Single & Heavily Threaded Workloads Need Not Apply

Remembering what these two hotfixes actually do, the only hope for performance gains comes from running workloads that are neither single threaded nor heavily threaded. To confirm that there are no gains at either end of the spectrum we first turn to Cinebench, a 3D rendering test that lets us configure how many threads are in use:

Cinebench 11.5 - Single Threaded

Cinebench 11.5 - Multi-Threaded

With one thread or 8 threads active, the FX-8150's performance is unchanged by the new hotfixes. I also ran TrueCrypt's encryption/decryption benchmark, another heavily threaded test that runs on all cores/modules:

AES-128 Performance - TrueCrypt 7.1 Benchmark

Once again, there's no change in performance. Although you can argue that CPU performance is most important when utilization is at its highest, most desktops will find themselves in between full utilization of a single core and all cores. To test those cases, we need to look elsewhere.

The Hotfixes Mixed Workloads: Mild Gains
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  • KonradK - Friday, January 27, 2012 - link

    "Ideally, threads with shared data sets would get scheduled on the same module, while threads that share no data would be scheduled on separate modules."

    I think that it is impossible for sheduler to predict how thread will behave and it is not practical to track the behaviour of running thread (tracking which areas of memory are accessed by threads would be so computational intensive as computational intensive is emulation).
    So ultimately there is choice between "threads should be scheduled on separate modules if possible" or "do not care which cores belongs to the same module" (pre-hotfix behaviour).
    Second means that Bulldozer will behave as PIV EE (2 core, 4 threads) on Windows2000, at least for threads that uses FPU heavily. Windows 2000 does not ditinguish between logical and physical cores.
    Reply
  • Araemo - Friday, January 27, 2012 - link

    I've noticed that windows doesn't always schedule jobs well to take advantage of Intel Turbo Boost.. I realize that it probably doesn't have a noticeable level of impact, but I do notice that running only 1 thread of high-cpu-utilization still doesn't often kick turbo above the 3/4 cores active frequency.. I can use processor affinity on the various common background tasks to pull them all to 1 or 2 cores to activate full turbo, but if a process is only using a percent or so of cpu resources, why schedule it to an otherwise-inactive core if there is an already-active, but 98% un-utilized core available? I think the power gating efficiencies would actually be more useful than the pure mhz-related turbo efficiencies (Running 2 cores 100Mhz faster is probably going to waste less power than you gain by shutting down the other two cores completely/partially).

    Is there anything to address that behavior?
    Reply
  • taltamir - Friday, January 27, 2012 - link

    Wouldn't those hotfixes improve performance on intel HT processors as well? Reply
  • tipoo - Friday, January 27, 2012 - link

    No, Windows already leaves virtual threads from hyperthreading alone until all the physical cores are used, so this won't improve things on the Intel side any. This is specifically for Bulldozer and future architectures like this. Reply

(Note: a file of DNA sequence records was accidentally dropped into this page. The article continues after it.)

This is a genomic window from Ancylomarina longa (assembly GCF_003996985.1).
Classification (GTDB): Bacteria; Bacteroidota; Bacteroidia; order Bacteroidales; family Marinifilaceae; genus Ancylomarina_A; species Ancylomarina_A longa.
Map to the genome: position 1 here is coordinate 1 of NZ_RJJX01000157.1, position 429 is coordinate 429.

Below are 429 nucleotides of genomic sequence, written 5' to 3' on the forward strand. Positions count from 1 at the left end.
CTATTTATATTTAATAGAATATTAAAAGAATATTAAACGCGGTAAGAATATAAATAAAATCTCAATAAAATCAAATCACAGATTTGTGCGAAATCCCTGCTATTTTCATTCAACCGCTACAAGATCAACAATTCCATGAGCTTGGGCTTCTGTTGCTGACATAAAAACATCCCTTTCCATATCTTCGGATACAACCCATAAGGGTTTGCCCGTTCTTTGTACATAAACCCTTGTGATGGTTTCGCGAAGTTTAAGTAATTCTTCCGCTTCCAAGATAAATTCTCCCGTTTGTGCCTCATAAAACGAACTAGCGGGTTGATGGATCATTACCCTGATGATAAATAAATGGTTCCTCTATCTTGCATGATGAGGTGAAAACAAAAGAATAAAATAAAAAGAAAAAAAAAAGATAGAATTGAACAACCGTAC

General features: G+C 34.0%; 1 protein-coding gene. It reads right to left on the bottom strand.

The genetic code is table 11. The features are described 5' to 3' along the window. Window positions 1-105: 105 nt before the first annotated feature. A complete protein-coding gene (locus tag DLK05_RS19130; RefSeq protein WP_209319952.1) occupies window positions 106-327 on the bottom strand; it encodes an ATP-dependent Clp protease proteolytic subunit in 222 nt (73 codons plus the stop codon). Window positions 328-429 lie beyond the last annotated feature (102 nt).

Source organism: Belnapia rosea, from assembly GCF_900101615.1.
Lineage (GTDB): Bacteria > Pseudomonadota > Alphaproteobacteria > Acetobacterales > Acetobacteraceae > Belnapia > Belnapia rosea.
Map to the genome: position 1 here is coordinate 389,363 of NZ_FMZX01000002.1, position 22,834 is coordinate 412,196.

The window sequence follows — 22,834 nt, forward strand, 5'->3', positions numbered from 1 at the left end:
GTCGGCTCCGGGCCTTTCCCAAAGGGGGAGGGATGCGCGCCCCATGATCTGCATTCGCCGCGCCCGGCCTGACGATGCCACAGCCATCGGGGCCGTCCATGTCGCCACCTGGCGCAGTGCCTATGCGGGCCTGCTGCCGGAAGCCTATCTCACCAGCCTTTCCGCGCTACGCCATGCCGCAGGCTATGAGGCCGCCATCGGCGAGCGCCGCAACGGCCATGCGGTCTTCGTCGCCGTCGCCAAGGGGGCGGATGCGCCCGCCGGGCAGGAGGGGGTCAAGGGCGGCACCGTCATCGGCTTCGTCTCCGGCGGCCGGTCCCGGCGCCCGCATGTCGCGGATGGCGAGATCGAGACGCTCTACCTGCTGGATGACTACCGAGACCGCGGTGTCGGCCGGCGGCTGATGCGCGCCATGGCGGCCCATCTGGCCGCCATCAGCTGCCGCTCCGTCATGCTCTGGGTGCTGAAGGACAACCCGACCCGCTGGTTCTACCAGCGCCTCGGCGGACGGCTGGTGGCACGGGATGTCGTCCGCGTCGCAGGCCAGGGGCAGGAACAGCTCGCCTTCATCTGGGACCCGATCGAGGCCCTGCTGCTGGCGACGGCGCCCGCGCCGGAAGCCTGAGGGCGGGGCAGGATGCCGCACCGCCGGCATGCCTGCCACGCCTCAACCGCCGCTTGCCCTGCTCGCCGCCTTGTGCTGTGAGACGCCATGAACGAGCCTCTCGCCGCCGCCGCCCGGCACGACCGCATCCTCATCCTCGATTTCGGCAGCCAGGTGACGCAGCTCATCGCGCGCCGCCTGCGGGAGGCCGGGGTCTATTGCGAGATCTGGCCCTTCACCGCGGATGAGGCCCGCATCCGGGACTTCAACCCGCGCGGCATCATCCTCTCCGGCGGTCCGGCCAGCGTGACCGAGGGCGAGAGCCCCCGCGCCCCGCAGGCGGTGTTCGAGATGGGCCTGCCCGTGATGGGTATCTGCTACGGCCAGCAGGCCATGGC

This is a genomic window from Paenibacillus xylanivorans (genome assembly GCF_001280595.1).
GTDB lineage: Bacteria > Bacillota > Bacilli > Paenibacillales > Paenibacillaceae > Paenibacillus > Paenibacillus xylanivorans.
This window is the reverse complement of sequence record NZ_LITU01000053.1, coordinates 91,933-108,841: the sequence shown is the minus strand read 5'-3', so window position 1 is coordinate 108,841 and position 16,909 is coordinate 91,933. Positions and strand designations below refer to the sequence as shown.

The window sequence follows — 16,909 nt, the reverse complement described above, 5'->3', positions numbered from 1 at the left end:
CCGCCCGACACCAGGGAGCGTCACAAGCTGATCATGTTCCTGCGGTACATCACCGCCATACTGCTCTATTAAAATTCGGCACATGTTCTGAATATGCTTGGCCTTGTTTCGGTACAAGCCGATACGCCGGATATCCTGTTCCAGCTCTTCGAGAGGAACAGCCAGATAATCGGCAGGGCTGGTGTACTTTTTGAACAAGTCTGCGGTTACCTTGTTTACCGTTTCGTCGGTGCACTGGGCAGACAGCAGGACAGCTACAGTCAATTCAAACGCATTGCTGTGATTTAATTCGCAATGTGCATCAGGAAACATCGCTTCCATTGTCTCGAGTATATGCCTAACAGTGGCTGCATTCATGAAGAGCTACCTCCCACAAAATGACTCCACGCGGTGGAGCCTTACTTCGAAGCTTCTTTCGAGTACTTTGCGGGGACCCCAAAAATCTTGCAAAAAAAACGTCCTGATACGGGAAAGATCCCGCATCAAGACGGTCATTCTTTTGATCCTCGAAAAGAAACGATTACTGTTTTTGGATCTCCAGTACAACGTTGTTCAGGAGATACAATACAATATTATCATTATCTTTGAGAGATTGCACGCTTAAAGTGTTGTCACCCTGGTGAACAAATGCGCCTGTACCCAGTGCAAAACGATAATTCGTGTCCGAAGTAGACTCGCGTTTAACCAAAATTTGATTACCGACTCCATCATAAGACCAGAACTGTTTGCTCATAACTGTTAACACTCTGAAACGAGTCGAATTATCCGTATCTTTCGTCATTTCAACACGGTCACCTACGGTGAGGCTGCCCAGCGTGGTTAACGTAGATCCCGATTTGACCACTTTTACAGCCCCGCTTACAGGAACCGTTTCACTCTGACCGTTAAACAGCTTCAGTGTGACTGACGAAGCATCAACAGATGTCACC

• Hale_ru - Monday, February 06, 2012 - link

    Bullshit!
    Win7 had nothing to do with Intel HT until AMD hit them in the head!

    I had so much asspain with Win7 shity CPU scheduler on FEM and FDTD simulations.

    8HT-core setup just reduces overall performance up to 50%(a HALF!!!) comparing to NO-HT setup.
    Simpel task manager checkup showed that Win7 just was putting low-threaded processes on the same core without an option. Just simplest increment scheduler they have for Intels.
    Reply
  • Hale_ru - Monday, February 06, 2012 - link

    So, it is recommended to use AMD optimization patches (only the core-addresing one, not the C6 state patch) on any Win7 machine using simple multithreaded mathematics. Reply
  • hescominsoon - Friday, January 27, 2012 - link

    Shared cpu modules that have to compete for resources? Reminds me of HT v1. IMO this is basically a quad core chip with the other 4 threads available in the primary core isn't being used all the way. I've looked at the design and it's just nonsensical. This is not a futuristic bet but a desperate attempt at differentiation...with most likely disastrous results. AMD has now painted themselves into a niche product instead of a high performance general purpose cpu. Reply
  • dgingeri - Friday, January 27, 2012 - link

    I like the design of the Bulldozer overall, but there is obviously a bottleneck that is causing problems with this chip. I'm thinking the bottleneck is likely the decoder. it can only handle 4 instructions per clock cycle, and feeds 2 full Int cores and the FP unit shared between the two cores. I bet increasing the decoder capacity would show a really big increase in speed. What do you think? Reply
  • bji - Saturday, January 28, 2012 - link

    I think that if it was something easy, AMD would have done it already or are in the process of doing it.

    I also think that it's unlikely that it's something as simple as improving the decoder throughput, because one would think that AMD would have tried that pretty early on when evaluations of the chip showed that the decoder was limiting performance.

    These chips are incredibly complicated and all of the parts are incredibly interrelated. The last 25% of IPC is incredibly hard to achieve.
    Reply
  • bobbozzo - Friday, January 27, 2012 - link

    The hotfixes also support Windows Server 2008 R2 Service Pack 1 (SP1) Reply

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